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29. The laser printer as recited in
 This invention generally relates to printing devices having replaceable components, and more particularly, to printing devices having the capability to automatically track the status of one or more replaceable components automatically ordered by the printing device to replace a replaceable component in the printing device.
 Most types of printing devices are equipped with replaceable components that have a life cycle during which the replaceable components are functional. At the end of the life cycle of a replaceable component, the component must be replaced for the printing device to continue to function properly.
 For example, a toner cartridge is installed in a laser printer to provide toner for the printing process. As documents are printed, the toner supply is gradually depleted. When the toner supply is completely exhausted, the printer cannot print any further documents until the toner cartridge is replaced.
 Unless a printer user has prepared in advance and has procured a new toner cartridge, then a problem arises when the toner cartridge runs out of toner and the user must delay completion of the print job. On the other hand, a user of multiple printers such as a business must keep an inventory of toner cartridges so an operational toner cartridge is always available. Having to keep such an inventory of toner cartridges imposes a financial burden on a business and utilizes valuable human resource time dealing with inventory control.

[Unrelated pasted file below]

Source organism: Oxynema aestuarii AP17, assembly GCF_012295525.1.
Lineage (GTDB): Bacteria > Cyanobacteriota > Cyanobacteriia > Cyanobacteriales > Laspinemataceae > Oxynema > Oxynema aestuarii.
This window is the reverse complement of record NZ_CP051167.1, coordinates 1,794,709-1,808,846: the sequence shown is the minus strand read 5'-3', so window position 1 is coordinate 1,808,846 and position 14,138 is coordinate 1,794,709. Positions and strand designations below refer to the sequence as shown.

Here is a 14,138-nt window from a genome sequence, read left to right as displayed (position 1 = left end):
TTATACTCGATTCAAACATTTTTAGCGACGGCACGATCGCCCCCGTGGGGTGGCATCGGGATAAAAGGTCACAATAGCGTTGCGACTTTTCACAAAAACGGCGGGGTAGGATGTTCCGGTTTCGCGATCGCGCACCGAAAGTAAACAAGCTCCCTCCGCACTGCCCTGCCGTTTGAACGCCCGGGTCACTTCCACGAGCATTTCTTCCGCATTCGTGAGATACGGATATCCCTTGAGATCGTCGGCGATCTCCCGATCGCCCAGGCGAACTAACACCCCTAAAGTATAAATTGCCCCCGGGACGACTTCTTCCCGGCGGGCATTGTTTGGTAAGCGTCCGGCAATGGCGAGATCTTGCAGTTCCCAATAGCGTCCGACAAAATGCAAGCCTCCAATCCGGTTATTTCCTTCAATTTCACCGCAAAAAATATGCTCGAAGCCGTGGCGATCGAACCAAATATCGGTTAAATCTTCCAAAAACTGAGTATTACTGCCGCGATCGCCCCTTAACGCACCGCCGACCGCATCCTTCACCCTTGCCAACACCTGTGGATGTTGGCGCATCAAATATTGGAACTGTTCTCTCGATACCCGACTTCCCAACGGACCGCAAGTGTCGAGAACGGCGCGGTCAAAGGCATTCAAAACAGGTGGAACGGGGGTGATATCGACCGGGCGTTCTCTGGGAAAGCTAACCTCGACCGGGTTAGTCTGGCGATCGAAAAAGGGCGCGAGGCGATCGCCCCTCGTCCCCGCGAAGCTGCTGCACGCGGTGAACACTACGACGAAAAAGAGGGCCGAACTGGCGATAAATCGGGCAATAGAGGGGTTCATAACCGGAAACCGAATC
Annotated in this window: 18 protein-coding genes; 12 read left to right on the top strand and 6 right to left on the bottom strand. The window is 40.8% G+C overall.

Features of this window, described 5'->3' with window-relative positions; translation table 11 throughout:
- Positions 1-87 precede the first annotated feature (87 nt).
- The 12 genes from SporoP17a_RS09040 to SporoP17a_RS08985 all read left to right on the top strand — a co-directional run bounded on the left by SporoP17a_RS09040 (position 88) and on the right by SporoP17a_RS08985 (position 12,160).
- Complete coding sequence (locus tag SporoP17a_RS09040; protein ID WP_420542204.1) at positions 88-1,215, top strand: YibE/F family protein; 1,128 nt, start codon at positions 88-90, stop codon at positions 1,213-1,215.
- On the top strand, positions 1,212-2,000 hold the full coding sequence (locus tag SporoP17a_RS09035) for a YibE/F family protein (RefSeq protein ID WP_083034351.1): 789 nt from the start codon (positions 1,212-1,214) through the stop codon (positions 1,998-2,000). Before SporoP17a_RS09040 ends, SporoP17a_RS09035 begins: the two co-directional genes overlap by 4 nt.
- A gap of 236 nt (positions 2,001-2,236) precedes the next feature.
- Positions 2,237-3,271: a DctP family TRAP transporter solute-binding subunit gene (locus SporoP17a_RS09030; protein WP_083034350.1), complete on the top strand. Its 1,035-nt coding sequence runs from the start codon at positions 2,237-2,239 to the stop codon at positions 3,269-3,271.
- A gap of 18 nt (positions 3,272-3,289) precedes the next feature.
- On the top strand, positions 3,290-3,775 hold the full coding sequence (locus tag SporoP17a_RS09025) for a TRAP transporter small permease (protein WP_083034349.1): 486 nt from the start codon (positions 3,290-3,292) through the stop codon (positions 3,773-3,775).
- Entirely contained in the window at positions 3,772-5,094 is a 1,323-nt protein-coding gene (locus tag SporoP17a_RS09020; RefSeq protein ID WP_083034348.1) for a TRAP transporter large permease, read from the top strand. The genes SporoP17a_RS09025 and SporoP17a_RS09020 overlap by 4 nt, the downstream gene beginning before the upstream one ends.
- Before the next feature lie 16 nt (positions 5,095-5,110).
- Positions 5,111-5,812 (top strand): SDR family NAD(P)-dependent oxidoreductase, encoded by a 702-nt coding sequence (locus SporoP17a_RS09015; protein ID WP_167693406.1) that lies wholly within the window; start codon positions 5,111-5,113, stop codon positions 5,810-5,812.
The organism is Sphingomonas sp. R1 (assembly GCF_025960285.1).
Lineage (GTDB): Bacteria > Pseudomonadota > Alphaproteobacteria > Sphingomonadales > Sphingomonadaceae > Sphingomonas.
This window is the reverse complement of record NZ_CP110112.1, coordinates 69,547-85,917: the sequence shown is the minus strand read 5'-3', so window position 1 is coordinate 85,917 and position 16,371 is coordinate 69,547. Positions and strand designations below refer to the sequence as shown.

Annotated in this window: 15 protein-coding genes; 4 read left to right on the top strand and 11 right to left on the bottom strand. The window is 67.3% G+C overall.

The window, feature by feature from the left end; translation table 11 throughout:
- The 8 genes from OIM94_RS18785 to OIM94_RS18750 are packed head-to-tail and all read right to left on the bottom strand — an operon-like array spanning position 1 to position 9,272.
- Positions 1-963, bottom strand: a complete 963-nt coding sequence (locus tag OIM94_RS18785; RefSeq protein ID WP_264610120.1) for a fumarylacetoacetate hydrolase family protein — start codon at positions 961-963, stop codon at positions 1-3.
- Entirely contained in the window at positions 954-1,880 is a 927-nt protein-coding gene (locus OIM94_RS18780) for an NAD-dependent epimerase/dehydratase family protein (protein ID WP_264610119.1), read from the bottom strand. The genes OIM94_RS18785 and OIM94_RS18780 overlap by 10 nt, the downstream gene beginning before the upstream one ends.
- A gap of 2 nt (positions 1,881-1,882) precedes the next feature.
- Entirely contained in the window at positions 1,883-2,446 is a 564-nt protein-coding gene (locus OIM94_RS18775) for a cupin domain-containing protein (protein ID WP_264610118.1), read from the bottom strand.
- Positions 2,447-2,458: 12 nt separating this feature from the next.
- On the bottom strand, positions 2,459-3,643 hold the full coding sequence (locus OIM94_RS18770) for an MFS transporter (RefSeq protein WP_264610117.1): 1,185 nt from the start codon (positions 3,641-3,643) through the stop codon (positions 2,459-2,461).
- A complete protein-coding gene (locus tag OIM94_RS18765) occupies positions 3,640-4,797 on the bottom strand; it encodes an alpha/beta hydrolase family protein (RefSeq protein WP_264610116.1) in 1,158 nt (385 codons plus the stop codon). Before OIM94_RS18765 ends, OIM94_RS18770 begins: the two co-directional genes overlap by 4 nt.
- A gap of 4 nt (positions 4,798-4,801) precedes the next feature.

Most printers signal a user when a toner cartridge is nearing the end of its functional life cycle. The user then has time to procure a new toner cartridge before his current toner cartridge runs out of toner. Typically, this signal is in the form of a ‘toner low’ signal wherein a message is displayed to the user indicating that the toner supply is running low. Unfortunately, many users disregard this signal and continue to print from the toner cartridge without procuring a new toner cartridge.
 Printing devices with automatic ordering functionality for replaceable components have been developed to take advantage of the time period between a signal that indicates a replaceable component is nearing the end of its life cycle and the end of the component's life cycle. In such systems, when an end-of-life signal is detected, a replacement component is automatically ordered for delivery to the location of the printing device. As a result, a replacement component is available when needed, but an expensive inventory of replacement components does not need to be on hand to prevent printing device down time.
 There is a problem with such systems, however, in that once the automatic ordering system places the order, no further information is tracked for the order. Therefore, no provisions are made for instances when a component is unavailable or backordered, when an ordered component is not delivered before it is required, when a component is delivered to the company but does not get delivered to the location of the printing device, etc. As a result, a replacement component may not be available when it is required by a printing device and the printing device may incur undesirable down time.